By Zuleyka Zevallos
“No one can take away who we are. No one can take away our identity”. Prominent Australian writer and intellectual Anita Heiss recently made this comment on the program Living Black. She was speaking about her lawsuit win over Andrew Bolt, who was found guilty of racial vilification. In 2004, Bolt engaged in a series of racist comments attacking high-profile Indigenous Australians, essentially arguing they weren’t “black enough”, as Heiss puts it in her latest book. The Living Black video (below), recounts some of Bolt’s insidious comments, such as “Meet the white face of a new black race. The Political Aborigine… I certainly don’t accuse them of opportunism, even if full-blood Aborigines may wonder how such fair people can claim to be one of them and in some cases take black jobs”.
Bolt is a conservative commentator and notorious bigot who tries his hardest to single-handedly dismantle multicultural harmony via his newspaper column and TV appearances. Bolt glowers over Indigenous Australian leaders, patronising his readership about how he images Indigenous Australians might feel about “light-skinned” Aboriginals, without awareness of his white male privilege and the ongoing history of racist paternalism which dominate Indigenous affairs at the national level. Bolt casually makes reference to “full-blood Aborigines”, which is a socially constructed colonial concept used to institutionalise racist practices. The categorisation of “half-caste”, “full-blood” and other variations, has been used since European settlement to deny Indigenous Australians access to their human rights, social welfare and land ownership. As Heiss’ book argues, her court case win over Bolt was a symbolic triumph. The court rule in favour of racial vilification took away the power of identity labelling from white Westerners who impose racial categories upon Indigenous Australians. While this is only one case involving one infamous media personality, Heiss says that the future implications of this court case are likely to be profound:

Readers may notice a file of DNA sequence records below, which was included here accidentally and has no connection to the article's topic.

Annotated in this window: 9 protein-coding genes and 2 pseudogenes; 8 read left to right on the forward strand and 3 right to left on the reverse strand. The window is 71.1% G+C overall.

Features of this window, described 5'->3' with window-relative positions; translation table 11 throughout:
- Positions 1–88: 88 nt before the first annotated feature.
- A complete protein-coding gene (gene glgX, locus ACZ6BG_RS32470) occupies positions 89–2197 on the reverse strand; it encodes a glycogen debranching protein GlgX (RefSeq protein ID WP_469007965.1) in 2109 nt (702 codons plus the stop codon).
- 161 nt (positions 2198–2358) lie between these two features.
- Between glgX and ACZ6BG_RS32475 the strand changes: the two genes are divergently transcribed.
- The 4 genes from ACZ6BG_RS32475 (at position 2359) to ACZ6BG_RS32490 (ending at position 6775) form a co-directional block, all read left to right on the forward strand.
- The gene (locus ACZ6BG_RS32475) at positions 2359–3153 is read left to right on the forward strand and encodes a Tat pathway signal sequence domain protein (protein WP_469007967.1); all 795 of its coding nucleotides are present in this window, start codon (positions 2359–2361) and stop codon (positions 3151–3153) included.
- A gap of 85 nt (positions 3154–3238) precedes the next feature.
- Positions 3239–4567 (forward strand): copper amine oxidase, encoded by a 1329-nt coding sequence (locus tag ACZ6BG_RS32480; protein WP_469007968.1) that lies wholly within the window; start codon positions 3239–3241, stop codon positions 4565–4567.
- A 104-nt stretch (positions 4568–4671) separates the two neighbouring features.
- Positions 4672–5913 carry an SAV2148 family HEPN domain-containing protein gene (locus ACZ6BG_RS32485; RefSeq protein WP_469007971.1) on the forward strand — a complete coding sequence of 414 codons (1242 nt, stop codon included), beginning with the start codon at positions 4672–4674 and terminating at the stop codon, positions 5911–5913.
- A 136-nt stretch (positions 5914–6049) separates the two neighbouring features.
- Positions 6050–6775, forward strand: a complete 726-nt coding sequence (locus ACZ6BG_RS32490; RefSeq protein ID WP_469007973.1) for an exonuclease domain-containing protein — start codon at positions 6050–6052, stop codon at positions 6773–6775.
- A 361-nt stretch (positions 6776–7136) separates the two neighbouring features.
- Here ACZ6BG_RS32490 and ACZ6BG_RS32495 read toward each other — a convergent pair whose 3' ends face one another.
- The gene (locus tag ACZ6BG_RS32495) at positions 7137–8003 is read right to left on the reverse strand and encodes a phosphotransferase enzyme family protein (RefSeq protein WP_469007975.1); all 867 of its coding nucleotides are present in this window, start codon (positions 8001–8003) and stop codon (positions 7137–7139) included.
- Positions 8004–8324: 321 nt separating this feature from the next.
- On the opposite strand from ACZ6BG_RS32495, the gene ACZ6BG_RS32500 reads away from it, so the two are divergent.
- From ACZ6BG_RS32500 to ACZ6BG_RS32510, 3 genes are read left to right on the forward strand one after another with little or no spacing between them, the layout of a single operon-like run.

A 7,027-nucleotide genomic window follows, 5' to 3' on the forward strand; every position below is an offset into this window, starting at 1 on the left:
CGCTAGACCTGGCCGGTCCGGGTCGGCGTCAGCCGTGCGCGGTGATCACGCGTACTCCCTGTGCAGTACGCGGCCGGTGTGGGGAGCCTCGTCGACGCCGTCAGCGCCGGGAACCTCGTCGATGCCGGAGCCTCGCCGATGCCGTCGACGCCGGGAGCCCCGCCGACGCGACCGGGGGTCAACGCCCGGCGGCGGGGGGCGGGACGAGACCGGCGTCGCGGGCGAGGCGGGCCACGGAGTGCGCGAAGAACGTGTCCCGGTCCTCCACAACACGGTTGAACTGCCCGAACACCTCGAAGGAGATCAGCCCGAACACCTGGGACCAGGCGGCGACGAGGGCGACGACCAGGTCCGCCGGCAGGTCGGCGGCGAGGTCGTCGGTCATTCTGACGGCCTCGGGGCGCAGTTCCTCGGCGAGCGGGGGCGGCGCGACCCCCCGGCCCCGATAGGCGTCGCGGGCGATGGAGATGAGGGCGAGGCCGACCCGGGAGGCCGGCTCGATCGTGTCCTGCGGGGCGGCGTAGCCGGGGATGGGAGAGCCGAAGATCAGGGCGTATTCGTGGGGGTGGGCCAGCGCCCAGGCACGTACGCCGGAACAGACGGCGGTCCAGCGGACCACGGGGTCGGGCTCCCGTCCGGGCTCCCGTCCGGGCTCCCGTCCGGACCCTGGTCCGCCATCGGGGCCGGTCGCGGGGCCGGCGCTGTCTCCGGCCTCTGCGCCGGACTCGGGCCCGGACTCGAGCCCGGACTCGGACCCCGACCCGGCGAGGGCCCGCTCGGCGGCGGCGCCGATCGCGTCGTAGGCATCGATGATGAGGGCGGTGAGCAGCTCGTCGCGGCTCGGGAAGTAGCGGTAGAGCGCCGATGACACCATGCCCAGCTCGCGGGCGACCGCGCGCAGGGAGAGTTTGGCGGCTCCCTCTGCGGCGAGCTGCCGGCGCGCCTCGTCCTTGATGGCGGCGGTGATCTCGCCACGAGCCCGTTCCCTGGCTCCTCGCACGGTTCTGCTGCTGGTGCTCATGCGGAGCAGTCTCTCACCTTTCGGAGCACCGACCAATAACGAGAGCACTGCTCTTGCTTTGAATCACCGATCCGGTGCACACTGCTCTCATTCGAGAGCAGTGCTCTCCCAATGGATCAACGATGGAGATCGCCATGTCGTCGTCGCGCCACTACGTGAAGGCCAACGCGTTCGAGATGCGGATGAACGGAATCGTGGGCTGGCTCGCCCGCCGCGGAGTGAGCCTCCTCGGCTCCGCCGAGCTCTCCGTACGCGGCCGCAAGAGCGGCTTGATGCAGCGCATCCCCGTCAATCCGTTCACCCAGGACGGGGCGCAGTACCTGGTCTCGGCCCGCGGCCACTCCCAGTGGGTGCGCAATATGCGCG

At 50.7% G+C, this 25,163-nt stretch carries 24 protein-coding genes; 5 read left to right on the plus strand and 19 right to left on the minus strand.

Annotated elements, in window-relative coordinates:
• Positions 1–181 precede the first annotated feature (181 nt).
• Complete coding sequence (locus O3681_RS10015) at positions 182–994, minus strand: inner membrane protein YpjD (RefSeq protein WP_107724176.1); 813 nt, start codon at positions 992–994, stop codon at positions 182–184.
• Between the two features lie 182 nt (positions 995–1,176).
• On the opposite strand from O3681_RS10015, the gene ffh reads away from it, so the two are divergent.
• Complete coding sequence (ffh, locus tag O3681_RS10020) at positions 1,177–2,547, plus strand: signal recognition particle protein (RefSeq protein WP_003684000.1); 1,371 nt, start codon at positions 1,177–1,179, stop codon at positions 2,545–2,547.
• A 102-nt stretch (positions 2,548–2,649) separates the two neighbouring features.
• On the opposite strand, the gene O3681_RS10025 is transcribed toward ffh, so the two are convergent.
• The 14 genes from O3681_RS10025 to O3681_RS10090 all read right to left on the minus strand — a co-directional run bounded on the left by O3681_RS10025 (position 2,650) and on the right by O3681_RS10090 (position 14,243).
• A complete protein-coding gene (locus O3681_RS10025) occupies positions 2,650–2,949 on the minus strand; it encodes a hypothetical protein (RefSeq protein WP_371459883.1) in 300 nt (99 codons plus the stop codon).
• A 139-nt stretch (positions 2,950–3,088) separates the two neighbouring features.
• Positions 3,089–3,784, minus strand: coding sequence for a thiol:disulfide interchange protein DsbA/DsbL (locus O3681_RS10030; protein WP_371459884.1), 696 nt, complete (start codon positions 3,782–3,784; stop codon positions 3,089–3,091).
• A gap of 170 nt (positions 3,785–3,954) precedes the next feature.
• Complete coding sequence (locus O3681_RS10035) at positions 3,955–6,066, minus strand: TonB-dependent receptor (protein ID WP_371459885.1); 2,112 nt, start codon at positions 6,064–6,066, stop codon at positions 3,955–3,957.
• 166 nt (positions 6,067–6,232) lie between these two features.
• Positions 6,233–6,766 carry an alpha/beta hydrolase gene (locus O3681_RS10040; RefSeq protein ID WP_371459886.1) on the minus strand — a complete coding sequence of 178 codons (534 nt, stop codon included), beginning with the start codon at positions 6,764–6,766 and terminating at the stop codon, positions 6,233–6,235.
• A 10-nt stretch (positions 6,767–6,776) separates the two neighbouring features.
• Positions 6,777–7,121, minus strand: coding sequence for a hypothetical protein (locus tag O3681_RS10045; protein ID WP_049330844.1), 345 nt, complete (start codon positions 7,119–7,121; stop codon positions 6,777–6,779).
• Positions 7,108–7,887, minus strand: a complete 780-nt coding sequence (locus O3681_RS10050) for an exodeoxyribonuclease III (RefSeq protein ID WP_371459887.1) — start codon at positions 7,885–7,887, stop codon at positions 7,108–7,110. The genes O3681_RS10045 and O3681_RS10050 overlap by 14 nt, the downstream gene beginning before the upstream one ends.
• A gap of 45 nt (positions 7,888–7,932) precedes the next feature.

A lot of people were jumping on the free speech bandwagon – without putting it in context of the racial vilification. Without unpacking what had been said in the articles. They’re going ‘free speech, free speech’, when in actual fact we’re all saying, ‘Well you have free speech – but it’s not unlimited. You have the right to free speech. I have the right not to be vilified’.